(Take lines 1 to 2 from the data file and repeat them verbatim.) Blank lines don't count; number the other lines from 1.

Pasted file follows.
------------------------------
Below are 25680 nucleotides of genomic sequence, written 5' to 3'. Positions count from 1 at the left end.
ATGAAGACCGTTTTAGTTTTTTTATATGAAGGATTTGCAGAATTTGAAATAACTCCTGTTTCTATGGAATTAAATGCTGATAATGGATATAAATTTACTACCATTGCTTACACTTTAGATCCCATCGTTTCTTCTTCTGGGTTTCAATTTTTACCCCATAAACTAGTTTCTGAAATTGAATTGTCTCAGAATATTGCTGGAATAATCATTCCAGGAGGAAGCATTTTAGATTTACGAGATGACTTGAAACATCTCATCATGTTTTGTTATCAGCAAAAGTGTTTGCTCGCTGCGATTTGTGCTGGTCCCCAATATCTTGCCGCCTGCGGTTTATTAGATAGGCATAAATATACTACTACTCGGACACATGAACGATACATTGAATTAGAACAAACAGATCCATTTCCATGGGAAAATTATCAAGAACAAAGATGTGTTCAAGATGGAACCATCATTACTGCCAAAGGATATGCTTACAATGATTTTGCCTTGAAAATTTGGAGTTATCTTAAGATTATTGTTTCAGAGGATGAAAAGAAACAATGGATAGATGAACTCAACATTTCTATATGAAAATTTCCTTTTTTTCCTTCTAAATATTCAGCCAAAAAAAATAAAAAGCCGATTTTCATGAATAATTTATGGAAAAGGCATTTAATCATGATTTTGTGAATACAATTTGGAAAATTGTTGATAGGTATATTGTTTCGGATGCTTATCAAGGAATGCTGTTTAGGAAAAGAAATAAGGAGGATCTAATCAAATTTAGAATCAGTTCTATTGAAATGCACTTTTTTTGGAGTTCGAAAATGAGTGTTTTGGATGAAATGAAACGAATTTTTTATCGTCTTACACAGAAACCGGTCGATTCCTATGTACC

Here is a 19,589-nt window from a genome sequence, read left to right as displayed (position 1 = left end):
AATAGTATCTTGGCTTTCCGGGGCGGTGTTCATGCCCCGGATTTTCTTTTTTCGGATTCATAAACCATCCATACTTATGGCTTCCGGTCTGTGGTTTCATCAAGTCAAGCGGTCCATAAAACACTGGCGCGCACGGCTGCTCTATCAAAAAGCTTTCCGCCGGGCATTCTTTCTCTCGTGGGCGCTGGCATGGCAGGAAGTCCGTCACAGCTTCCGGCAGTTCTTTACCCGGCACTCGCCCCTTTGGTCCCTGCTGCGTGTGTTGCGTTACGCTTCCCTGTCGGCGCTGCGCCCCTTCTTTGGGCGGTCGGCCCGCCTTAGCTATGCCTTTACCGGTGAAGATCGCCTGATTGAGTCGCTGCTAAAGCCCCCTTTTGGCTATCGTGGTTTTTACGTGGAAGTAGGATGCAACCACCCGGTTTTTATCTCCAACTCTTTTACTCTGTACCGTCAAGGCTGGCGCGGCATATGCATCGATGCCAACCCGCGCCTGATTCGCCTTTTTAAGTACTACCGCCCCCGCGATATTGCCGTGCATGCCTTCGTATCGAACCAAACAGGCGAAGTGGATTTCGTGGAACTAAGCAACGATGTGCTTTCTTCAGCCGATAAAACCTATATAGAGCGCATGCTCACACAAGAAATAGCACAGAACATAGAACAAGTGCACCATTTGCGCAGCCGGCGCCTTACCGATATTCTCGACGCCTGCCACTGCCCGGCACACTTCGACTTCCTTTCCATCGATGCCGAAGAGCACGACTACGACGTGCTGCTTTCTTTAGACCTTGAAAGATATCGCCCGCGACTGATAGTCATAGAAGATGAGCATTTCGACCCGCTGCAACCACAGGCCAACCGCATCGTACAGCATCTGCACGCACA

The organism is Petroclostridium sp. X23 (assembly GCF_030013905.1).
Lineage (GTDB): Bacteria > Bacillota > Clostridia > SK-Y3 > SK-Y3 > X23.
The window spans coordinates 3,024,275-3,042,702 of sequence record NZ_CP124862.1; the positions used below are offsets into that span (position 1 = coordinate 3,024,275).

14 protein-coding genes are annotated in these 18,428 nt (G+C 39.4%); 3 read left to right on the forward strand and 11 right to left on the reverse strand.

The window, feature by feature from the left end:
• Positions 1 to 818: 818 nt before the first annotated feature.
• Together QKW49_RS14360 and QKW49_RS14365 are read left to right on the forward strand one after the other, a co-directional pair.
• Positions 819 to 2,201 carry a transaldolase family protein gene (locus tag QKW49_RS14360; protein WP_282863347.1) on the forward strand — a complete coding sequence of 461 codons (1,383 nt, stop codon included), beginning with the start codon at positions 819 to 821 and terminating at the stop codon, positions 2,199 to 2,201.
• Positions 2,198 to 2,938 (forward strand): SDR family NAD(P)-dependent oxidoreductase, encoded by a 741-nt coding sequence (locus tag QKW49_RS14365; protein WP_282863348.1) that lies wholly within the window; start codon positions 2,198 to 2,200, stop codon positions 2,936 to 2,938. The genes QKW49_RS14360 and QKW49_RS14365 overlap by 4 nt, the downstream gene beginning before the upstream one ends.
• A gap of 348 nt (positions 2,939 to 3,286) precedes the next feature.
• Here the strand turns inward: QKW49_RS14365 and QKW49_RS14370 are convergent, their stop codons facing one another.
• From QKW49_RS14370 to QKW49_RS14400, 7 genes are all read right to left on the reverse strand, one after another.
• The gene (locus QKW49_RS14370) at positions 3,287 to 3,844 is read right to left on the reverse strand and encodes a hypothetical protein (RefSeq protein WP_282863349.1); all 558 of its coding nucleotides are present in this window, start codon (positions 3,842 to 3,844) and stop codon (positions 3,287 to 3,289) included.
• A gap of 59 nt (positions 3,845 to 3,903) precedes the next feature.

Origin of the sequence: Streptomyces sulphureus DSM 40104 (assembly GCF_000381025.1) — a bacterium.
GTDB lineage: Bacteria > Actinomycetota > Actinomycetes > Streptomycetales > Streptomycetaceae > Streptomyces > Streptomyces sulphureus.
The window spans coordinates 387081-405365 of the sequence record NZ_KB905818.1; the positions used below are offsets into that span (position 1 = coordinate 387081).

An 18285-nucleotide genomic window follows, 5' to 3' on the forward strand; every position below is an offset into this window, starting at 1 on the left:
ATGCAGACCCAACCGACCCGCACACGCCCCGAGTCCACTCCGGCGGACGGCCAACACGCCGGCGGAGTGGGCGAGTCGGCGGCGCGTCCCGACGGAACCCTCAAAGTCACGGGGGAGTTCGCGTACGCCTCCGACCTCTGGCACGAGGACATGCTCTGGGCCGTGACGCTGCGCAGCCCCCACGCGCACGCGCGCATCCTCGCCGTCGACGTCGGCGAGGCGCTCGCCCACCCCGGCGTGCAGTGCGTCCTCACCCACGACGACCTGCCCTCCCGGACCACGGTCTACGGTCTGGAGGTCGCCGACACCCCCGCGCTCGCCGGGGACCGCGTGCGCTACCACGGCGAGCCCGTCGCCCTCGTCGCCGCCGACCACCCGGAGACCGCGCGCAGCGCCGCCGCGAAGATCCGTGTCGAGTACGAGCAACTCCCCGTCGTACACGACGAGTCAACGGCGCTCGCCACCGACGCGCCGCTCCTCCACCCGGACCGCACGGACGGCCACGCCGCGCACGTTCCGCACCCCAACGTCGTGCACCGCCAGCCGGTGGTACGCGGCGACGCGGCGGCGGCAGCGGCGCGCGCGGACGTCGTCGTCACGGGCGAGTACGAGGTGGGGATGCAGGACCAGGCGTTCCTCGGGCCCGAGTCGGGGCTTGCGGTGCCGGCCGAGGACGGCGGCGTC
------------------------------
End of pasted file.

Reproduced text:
Below are 25680 nucleotides of genomic sequence, written 5' to 3'. Positions count from 1 at the left end.
ATGAAGACCGTTTTAGTTTTTTTATATGAAGGATTTGCAGAATTTGAAATAACTCCTGTTTCTATGGAATTAAATGCTGATAATGGATATAAATTTACTACCATTGCTTACACTTTAGATCCCATCGTTTCTTCTTCTGGGTTTCAATTTTTACCCCATAAACTAGTTTCTGAAATTGAATTGTCTCAGAATATTGCTGGAATAATCATTCCAGGAGGAAGCATTTTAGATTTACGAGATGACTTGAAACATCTCATCATGTTTTGTTATCAGCAAAAGTGTTTGCTCGCTGCGATTTGTGCTGGTCCCCAATATCTTGCCGCCTGCGGTTTATTAGATAGGCATAAATATACTACTACTCGGACACATGAACGATACATTGAATTAGAACAAACAGATCCATTTCCATGGGAAAATTATCAAGAACAAAGATGTGTTCAAGATGGAACCATCATTACTGCCAAAGGATATGCTTACAATGATTTTGCCTTGAAAATTTGGAGTTATCTTAAGATTATTGTTTCAGAGGATGAAAAGAAACAATGGATAGATGAACTCAACATTTCTATATGAAAATTTCCTTTTTTTCCTTCTAAATATTCAGCCAAAAAAAATAAAAAGCCGATTTTCATGAATAATTTATGGAAAAGGCATTTAATCATGATTTTGTGAATACAATTTGGAAAATTGTTGATAGGTATATTGTTTCGGATGCTTATCAAGGAATGCTGTTTAGGAAAAGAAATAAGGAGGATCTAATCAAATTTAGAATCAGTTCTATTGAAATGCACTTTTTTTGGAGTTCGAAAATGAGTGTTTTGGATGAAATGAAACGAATTTTTTATCGTCTTACACAGAAACCGGTCGATTCCTATGTACC